PEER-TO-PEER lenders could be in for further scrutiny from the Financial Conduct Authority (FCA) after the collapse of FundingSecure exposed client money failures, compliance experts have warned.
It was revealed last week that it was unclear who was owed what in FundingSecure’s client money accounts and now Duff & Phelps claims the City watchdog will use incoming regulations to ensure it can show its teeth.
Mark Turner, managing director of compliance and regulatory consulting at Duff & Phelps, said the introduction of new regulations for P2P lenders as well as the new Senior Managers and Certification Regime (SMCR), means there will be higher expectations for both firms and individuals.
“Quite clearly, recent headlines highlight some questions the P2P sector need to answer, and fast,” Turner said.
“The industry and the FCA are going to see increased pressure from the public as investors lose money and risk that faith in the industry is lost for good.
“From a regulatory angle, recent headlines will undoubtedly increase the urgency at which the FCA might take action in an attempt to prevent investors losing more money.”
The new P2P rules, being introduced from 9 December, include the introduction of marketing restrictions and appropriateness tests as well as requirements for further transparency on rates, loan performance and anticipated defaults.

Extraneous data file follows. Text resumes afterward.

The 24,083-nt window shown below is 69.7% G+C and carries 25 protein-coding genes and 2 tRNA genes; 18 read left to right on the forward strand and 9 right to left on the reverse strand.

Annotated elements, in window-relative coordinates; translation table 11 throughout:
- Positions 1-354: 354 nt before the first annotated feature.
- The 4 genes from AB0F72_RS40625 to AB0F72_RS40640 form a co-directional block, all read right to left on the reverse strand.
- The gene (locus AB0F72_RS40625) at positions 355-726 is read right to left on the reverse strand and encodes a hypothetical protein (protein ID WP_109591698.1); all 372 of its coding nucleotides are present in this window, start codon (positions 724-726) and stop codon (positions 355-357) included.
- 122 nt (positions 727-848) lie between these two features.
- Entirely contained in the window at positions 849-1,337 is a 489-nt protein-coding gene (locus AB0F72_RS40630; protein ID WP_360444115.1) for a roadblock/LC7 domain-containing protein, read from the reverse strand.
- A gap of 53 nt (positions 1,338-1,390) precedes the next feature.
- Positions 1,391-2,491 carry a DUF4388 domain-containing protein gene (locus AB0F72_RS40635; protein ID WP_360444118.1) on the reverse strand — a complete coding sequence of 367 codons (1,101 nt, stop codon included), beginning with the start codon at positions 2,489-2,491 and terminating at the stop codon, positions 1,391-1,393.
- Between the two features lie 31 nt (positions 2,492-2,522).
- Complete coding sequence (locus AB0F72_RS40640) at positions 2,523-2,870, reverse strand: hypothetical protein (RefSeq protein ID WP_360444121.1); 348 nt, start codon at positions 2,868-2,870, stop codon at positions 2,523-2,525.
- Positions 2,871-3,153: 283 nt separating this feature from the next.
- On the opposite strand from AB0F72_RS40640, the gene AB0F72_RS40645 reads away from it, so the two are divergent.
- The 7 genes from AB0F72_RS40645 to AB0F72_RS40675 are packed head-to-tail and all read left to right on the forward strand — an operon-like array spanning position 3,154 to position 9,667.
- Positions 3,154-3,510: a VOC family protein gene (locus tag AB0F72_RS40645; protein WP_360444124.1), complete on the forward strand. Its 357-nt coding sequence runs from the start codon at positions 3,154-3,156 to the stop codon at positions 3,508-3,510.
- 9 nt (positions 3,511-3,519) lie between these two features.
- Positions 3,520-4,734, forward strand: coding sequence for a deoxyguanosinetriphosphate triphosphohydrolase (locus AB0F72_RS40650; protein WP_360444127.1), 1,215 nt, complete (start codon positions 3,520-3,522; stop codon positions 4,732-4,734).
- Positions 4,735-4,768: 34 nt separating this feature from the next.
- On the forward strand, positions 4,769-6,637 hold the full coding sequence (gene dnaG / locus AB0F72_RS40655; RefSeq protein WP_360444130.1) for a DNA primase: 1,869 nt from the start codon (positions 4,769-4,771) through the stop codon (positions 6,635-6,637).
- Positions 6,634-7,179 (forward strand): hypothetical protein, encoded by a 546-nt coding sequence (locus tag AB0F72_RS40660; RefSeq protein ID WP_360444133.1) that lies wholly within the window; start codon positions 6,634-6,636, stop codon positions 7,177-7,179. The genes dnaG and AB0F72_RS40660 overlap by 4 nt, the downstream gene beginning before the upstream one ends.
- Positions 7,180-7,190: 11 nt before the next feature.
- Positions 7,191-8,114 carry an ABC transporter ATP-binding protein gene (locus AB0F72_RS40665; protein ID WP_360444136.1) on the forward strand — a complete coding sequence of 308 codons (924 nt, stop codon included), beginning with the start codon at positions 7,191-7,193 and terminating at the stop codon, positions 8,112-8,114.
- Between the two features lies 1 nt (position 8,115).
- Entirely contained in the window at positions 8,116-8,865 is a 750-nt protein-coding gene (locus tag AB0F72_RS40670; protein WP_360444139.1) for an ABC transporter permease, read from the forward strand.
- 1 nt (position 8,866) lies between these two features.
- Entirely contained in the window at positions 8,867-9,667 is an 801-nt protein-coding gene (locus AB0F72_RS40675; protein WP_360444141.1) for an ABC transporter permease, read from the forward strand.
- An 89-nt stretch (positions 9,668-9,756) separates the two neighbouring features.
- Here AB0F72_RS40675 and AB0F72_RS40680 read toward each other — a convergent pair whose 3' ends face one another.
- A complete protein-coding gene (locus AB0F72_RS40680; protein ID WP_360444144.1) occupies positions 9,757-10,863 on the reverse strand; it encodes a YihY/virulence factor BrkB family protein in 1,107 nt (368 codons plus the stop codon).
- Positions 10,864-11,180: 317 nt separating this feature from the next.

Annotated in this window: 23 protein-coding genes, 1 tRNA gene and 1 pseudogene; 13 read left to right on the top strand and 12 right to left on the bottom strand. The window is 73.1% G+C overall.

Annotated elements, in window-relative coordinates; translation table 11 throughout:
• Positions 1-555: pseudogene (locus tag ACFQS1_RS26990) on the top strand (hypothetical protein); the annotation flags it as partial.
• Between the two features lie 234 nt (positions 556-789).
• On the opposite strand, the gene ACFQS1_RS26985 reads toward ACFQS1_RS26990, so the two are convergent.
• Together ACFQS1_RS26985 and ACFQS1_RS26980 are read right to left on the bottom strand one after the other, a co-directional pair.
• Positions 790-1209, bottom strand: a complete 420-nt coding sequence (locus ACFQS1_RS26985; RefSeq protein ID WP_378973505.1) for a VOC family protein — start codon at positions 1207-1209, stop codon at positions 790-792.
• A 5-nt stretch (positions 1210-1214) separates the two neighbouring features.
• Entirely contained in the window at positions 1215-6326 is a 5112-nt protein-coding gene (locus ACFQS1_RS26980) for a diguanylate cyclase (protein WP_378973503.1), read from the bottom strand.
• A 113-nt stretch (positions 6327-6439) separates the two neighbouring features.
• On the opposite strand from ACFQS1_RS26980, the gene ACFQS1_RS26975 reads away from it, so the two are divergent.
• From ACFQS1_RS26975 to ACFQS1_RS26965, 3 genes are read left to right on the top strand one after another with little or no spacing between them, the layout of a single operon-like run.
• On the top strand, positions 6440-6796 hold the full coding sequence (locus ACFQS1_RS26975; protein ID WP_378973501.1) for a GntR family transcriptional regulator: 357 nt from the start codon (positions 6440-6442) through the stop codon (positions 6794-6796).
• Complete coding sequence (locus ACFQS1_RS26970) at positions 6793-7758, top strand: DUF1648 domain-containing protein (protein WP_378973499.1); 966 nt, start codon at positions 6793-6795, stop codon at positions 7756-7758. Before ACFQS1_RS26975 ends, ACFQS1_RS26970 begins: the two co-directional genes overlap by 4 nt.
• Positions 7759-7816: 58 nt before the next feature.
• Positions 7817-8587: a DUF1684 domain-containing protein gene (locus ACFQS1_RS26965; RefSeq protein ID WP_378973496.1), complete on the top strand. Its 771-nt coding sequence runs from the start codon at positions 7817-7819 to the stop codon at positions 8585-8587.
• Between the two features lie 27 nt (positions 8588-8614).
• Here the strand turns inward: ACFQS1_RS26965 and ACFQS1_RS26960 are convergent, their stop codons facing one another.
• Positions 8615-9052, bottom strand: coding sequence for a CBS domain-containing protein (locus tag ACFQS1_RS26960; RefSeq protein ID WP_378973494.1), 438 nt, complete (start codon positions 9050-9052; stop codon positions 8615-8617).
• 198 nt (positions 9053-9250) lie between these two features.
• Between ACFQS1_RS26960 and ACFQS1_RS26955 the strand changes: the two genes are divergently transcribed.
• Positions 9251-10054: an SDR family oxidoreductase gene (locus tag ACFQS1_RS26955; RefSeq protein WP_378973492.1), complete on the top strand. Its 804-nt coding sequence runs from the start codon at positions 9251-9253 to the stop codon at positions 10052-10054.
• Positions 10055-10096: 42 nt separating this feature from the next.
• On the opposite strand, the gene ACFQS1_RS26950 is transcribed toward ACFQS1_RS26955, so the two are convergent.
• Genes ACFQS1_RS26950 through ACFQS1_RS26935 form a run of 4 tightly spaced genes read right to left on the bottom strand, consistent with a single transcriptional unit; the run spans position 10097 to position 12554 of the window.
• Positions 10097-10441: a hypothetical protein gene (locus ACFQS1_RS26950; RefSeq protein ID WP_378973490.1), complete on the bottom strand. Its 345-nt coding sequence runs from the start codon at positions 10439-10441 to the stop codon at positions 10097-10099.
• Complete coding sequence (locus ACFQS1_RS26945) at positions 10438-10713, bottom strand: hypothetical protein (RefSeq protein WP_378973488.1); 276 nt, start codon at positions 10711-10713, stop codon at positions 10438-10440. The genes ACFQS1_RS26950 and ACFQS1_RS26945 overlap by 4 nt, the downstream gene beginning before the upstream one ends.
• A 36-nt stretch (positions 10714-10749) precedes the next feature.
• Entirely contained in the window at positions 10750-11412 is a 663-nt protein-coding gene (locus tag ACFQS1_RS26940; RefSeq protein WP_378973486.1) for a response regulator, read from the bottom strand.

Under SMCR, it is the firm’s responsibility to ensure that senior managers, certified persons and other members of staff can carry out their roles effectively and in compliance with the regulation. This will involve ongoing training, and the implementation of new processes and internal systems.
“I don’t believe it’s a complete coincidence that the new SMCR and P2P lending regulations are both coming into effect on the same day,” Turner added.
“In two weeks, SMCR is going to fundamentally change the expectations on the management at P2P firms, with those managers being at risk of individual enforcement action where they are seen to have failed in their duties.
“P2P firms don’t have long to get their head around these new regulations. Firms that fail to do so can expect to feel the full force of the FCA, directed not just at the firms but also at the managers who run them.”